The research, published in The Lancet Public Health, brought together a variety of different types of evidence — including previous studies, new data on women’s preferences, and case studies of existing practice across the globe — to develop a model, which could be used to help design services in a way that better meets the needs of women and their partners.
Researchers found that, currently, health services only view women to either be pregnant or not pregnant, and do not consider their health in the in-between stage — before trying to conceive. This can have an important influence on both their chances of becoming pregnant and of having a healthy pregnancy as well as affect their own health in the short and long term.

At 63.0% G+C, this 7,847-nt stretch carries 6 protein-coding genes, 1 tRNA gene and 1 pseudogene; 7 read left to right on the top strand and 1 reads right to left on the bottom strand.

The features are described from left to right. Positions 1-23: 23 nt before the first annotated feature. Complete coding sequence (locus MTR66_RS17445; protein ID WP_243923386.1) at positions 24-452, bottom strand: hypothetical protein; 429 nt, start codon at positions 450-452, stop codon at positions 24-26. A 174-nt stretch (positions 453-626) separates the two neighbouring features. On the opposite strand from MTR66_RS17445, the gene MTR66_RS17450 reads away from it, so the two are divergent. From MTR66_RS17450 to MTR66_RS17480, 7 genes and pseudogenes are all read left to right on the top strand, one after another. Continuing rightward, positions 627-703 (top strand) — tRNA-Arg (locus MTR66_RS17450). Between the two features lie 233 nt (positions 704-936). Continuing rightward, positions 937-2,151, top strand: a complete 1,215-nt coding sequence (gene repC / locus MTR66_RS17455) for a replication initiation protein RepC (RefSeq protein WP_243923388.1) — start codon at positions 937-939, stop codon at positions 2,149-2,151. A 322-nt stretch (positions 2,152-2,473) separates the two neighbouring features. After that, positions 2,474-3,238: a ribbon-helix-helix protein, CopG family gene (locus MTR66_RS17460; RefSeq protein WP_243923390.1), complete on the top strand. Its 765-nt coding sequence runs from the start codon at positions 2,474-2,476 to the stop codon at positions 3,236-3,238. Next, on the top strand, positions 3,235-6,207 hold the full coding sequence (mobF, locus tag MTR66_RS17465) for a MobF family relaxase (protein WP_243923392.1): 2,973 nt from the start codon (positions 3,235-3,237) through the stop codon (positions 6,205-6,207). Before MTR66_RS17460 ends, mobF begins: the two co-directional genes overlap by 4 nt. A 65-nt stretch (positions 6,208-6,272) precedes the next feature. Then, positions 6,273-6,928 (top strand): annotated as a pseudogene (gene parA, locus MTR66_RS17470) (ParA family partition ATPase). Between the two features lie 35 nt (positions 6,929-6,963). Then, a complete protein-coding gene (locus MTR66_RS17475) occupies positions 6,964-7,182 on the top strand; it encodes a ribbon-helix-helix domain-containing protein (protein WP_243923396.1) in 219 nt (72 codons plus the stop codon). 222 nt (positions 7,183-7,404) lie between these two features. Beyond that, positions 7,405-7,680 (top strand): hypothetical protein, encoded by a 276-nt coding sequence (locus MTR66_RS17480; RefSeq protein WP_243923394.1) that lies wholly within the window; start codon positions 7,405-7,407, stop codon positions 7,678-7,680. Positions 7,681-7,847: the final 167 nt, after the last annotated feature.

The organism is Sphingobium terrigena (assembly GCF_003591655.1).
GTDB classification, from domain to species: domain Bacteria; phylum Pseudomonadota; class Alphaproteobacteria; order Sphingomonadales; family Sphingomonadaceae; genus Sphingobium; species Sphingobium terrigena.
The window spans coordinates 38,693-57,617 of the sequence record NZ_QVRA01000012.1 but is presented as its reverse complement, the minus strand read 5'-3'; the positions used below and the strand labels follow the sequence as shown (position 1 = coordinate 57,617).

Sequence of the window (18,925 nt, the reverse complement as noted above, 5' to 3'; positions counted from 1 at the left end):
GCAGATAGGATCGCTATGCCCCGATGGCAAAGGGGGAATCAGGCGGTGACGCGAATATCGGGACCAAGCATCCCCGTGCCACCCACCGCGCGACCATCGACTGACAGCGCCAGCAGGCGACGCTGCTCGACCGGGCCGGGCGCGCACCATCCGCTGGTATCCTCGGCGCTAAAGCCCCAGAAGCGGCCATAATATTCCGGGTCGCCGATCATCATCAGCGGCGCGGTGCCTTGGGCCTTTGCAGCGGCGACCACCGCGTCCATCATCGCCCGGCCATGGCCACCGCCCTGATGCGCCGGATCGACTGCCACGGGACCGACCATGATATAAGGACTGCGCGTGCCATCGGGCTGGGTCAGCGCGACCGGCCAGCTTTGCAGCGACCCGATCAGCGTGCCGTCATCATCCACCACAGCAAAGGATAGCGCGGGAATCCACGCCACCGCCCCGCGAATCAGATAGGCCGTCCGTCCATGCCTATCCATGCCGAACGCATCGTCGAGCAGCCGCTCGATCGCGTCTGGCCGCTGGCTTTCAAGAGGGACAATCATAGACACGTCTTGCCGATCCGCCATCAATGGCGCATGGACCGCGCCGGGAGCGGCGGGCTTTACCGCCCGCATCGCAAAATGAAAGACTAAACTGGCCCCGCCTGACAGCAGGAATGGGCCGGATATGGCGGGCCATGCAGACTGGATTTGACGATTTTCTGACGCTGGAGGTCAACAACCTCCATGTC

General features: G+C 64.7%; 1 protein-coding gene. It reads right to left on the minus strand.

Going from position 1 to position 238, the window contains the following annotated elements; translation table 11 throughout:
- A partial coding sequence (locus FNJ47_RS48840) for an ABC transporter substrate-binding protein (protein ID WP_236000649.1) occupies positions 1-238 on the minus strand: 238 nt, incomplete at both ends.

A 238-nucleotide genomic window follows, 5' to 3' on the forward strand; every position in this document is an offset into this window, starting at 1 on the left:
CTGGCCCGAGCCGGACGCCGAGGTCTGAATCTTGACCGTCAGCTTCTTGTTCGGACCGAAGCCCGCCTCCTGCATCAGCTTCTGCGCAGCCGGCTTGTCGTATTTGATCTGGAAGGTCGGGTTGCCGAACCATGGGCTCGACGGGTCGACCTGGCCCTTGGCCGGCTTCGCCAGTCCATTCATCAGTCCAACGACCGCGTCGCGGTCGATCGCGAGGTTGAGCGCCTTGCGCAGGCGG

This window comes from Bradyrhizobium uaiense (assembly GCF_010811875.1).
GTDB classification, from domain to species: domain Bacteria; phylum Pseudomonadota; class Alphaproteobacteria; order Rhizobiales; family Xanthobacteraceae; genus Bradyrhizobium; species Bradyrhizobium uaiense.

Lead author Dr. Jenny Hall said: “The model proposed in this paper can be adapted and implemented across a range of primary care settings, including general practice and sexual and reproductive health services, with appropriate training for health professionals. Doing so will bridge the gap between contraception and antenatal services, providing services in a way that better meets women’s needs as they move through their reproductive life course.”